“At thy right hand there are pleasures for evermore” (Ps. 16: 11)
The Basket Case Chronicles #177
“And last of all he was seen of me also, as of one born out of due time. For I am the least of the apostles, that am not meet to be called an apostle, because I persecuted the church of God. But by the grace of God I am what I am: and his grace which was bestowed upon me was not in vain; but I laboured more abundantly than they all: yet not I, but the grace of God which was with me. Therefore whether it were I or they, so we preach, and so ye believed” (1 Cor. 15:8–11).
Here we have one of those brief autobiographical snippets that we find in Paul’s letters from time to time. Paul acknowledges that his vision of the resurrected Lord was an untimely one. For one thing, it occurred after the Ascension. Paul is not ashamed to say as far as the other apostles were concerned, he brought up the rear. He was the least of the apostles, and he knows that he did not deserve to be numbered among them because he had been a persecutor of the church of God.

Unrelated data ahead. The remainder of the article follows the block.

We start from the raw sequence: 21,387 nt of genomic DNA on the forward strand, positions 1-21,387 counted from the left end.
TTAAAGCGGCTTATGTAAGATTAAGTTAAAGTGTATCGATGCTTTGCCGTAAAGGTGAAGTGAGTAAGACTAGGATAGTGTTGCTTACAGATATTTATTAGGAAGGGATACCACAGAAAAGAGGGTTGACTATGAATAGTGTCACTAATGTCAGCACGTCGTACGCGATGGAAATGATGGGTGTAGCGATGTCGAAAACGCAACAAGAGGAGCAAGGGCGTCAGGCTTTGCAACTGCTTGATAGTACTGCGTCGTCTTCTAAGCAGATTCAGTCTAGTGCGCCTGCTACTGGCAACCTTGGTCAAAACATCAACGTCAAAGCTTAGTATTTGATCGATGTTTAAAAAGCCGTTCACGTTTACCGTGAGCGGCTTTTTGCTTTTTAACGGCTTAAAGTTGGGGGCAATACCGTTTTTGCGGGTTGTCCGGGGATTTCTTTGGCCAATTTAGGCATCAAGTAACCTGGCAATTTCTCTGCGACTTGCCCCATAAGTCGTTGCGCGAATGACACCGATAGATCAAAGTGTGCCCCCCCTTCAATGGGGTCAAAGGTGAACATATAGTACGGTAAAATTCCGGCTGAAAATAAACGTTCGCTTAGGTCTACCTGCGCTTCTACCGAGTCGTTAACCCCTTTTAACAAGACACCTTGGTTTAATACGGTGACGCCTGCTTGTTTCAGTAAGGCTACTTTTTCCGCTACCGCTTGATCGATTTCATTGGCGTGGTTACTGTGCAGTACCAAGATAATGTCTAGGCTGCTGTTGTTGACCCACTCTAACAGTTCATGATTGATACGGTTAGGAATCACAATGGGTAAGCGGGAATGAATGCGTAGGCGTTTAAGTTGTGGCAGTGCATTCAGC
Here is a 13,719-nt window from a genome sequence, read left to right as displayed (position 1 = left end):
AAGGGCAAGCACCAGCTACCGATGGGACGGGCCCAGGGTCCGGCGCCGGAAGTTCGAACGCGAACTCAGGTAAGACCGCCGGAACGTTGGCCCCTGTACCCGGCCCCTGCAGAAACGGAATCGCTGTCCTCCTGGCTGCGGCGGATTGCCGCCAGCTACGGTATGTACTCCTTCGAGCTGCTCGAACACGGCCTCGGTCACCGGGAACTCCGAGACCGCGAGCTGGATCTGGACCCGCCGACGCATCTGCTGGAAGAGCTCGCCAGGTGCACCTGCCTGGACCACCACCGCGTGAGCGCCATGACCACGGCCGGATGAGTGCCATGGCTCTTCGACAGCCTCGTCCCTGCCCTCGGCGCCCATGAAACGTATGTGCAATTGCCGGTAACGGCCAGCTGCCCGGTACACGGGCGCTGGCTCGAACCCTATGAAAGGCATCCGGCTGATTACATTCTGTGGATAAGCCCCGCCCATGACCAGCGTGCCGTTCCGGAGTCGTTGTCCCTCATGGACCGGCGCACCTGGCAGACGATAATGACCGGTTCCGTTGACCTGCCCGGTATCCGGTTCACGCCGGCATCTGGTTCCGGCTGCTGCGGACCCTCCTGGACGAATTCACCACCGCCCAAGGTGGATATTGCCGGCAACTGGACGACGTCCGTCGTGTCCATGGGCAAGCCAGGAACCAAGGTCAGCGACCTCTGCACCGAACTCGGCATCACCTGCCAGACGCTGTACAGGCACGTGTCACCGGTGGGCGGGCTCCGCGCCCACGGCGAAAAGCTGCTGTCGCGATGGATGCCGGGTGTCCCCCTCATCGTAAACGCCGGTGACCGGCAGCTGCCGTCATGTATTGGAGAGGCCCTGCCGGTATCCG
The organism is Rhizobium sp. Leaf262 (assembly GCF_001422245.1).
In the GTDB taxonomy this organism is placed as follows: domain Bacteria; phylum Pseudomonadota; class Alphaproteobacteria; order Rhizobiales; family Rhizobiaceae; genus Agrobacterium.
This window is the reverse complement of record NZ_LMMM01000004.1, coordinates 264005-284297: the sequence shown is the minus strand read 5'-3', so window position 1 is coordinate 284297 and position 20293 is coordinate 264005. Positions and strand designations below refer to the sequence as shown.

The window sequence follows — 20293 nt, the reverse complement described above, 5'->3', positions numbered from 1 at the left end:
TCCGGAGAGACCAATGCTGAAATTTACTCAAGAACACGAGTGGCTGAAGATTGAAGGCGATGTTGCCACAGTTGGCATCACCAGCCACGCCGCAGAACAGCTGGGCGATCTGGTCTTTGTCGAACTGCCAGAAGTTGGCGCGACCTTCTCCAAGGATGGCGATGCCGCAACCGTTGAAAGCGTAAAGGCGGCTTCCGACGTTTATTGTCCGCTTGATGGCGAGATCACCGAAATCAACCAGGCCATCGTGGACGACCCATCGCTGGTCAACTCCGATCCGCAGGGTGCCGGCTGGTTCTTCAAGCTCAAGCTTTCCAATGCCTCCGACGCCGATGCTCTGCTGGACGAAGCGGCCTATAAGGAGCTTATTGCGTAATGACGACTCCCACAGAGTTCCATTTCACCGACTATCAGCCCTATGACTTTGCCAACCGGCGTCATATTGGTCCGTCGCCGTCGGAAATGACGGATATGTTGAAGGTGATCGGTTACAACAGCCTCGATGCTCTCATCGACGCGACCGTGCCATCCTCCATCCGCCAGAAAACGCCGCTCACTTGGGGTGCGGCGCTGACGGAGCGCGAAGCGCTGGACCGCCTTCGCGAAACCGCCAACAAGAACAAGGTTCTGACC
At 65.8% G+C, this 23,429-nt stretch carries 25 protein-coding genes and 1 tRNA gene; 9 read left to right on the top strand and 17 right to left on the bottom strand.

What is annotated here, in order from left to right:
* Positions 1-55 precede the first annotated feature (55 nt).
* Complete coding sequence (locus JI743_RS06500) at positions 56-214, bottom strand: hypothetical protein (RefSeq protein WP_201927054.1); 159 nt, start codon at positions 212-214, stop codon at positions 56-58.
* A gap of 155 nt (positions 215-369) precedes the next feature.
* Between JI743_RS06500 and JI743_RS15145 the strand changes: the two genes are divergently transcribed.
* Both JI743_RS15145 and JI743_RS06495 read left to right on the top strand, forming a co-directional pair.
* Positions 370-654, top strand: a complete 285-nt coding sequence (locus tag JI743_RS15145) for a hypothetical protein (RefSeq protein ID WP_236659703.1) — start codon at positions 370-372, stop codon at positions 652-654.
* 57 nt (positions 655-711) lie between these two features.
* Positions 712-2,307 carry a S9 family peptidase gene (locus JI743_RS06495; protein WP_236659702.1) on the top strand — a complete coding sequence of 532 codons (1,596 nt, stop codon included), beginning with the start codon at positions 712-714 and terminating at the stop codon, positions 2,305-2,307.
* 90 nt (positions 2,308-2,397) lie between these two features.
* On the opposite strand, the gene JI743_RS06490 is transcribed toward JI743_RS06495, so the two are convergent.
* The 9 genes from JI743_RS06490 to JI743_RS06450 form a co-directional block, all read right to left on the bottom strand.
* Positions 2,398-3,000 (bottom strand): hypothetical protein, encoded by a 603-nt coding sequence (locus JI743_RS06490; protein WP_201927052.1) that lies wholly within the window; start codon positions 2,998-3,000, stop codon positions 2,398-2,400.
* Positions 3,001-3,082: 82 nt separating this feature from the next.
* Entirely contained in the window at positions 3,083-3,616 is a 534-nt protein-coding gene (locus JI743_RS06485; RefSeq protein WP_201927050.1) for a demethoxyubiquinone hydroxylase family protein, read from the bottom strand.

Nevertheless, God’s grace had reached him, and he could confess that this was just the way it was. The grace that God had bestowed on him was not a fruitless grace, but Paul had wound up doing more than all the rest. If the other apostles had begun running when the starter’s pistol went off, Paul didn’t start running until much later. Nevertheless, he started running eventually, and he passed the others up. At the same time, Paul is careful to note that this was not his doing—had it been left up to him, he would have been still persecuting the church. The reason he was able to do this is that the grace of God given to him enabled it. But, whoever it was, the other apostles or Paul, they all preached the same message, and the Corinthians had all believed this message.